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Suncor (TSX:SU) Stock at $23.5: Should You Buy, Sell or Hold?

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Canada’s energy sector has been under the pump in 2020. The COVID-19 pandemic coupled with the oil price war drove crude oil prices significantly lower this year. As oil producers were plagued with oversupply and oil production turned unprofitable, shares of Suncor (TSX:SU)(NYSE:SU) and peers lost significant value in the first half of 2020.

Suncor cut its dividend payout by 55%, which exacerbated the sell-off. Its share price fell to a multi-year low of $14.02 and has since recovered to trade at $23.5, which is still 45% below its 52-week high.

Suncor shares have gained momentum since November after the vaccine trials by Pfizer and Moderna showed promising results. Let’s take a look to see whether Suncor remains a good buy right now.

Suncor focuses on lowering costs

Suncor exited Q3 with a refinery utilization of 95%. Its downstream operations delivered solid results and the company is on track with its cost and capital spending. While there are operational challenges, Suncor’s integrated model allows it to fund its capital expenditure, pay dividends, and lower debt.

In March, Suncor said it plans to reduce operating costs by $1 billion in 2020, compared to 2019. It spent $910 million in capital expenditure in Q3 increasing its year-to-date spending to $2.9 billion, which positions the company to deliver a capital plan with its guidance range of $3.6 billion and $4 billion.

During the earnings call, Suncor CFO Alister Cowan said, “Within this reduced capital guidance range, we continue to invest in assets to improve the efficiency of our business, reduce future operating and sustaining capital costs and drive toward a $2 billion incremental free funds flow target by 2025.”

In Q3, Suncor generated $1.25 billion of operating cash flow easily covering its capital expenditures and dividends. Suncor said it could cover operating costs if oil trades at US$25/bbl, and at a price of US$30/bbl it can cover operating costs as well as capital expenditure. At a price of US$35/bbl, the company can also cover dividend payouts.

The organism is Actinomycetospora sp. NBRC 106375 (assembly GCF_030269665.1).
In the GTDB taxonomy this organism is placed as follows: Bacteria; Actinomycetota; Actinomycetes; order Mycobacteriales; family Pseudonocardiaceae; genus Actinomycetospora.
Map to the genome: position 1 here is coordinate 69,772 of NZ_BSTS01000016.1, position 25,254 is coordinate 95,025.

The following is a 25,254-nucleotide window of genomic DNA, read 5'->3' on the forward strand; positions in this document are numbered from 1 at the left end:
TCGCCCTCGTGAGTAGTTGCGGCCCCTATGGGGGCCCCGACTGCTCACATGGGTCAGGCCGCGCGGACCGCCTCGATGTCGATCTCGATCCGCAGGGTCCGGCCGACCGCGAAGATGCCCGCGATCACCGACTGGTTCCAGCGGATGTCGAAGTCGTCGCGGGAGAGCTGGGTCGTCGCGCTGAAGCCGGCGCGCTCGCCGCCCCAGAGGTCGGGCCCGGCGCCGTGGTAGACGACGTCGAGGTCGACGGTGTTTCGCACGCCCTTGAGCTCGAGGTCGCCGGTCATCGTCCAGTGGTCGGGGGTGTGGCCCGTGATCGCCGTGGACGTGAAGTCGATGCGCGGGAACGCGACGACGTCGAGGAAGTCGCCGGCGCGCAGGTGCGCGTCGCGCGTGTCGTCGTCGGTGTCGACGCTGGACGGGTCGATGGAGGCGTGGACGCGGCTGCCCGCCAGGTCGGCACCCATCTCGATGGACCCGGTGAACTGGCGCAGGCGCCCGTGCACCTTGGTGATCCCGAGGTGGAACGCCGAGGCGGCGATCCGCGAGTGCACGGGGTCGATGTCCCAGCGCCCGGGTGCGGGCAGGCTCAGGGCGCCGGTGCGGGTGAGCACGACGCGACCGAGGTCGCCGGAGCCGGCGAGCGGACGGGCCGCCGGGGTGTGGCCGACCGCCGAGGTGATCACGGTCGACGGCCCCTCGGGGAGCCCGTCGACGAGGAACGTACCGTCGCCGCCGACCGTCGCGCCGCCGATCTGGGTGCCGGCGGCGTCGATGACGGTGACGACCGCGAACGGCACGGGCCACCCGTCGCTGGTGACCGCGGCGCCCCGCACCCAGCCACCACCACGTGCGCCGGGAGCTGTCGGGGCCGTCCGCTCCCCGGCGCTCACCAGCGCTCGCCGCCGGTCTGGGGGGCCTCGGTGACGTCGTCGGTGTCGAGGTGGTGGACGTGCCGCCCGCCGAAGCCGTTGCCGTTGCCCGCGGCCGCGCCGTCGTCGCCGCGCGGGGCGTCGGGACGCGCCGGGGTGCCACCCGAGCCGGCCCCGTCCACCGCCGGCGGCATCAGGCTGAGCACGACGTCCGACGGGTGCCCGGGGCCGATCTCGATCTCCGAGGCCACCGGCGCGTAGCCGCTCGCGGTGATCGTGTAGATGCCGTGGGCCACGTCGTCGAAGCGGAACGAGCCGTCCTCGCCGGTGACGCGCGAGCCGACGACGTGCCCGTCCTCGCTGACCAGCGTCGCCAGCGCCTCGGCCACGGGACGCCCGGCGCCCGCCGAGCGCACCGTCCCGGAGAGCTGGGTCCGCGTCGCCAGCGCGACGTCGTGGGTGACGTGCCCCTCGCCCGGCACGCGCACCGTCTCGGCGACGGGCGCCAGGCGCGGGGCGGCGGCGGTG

In Q3, Suncor returned $320 million to shareholders and was able to deleverage its balance sheet to end the quarter with a total debt to capitalization ratio of 36.8%.

What’s next for Suncor?

Suncor plans to reduce its overall workforce by 10% to 15% in the next 18 months. These layoffs are associated with process and technology improvements and are part of the company’s goal to achieve $2 billion in free funds flows from operations.

Suncor is optimistic its downstream business will lead the recovery and if oil prices remain over US$40/bbl, it expects to increase capital expenditure between 10% to 15% while production will also move higher by 10% in 2021.

Suncor sales are forecast to fall by 34% year-over-year to $25.66 billion in 2020 while earnings per loss is estimated at $1.58. Bay Street analysts expect revenue growth at 19.7% at $30.72 billion in 2021, and earnings could climb to $0.07 in 2021 as well.

Analysts tracking the stock have a 12-month average target price of $27 which is 15% above the current trading price. After accounting for dividend yields, annual returns will be closer to 20%.

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This article represents the opinion of the writer, who may disagree with the “official” recommendation position of a Motley Fool premium service or advisor. We’re Motley! Questioning an investing thesis — even one of our own — helps us all think critically about investing and make decisions that help us become smarter, happier, and richer, so we sometimes publish articles that may not be in line with recommendations, rankings or other content.

Fool contributor Aditya Raghunath has no position in any of the stocks mentioned.

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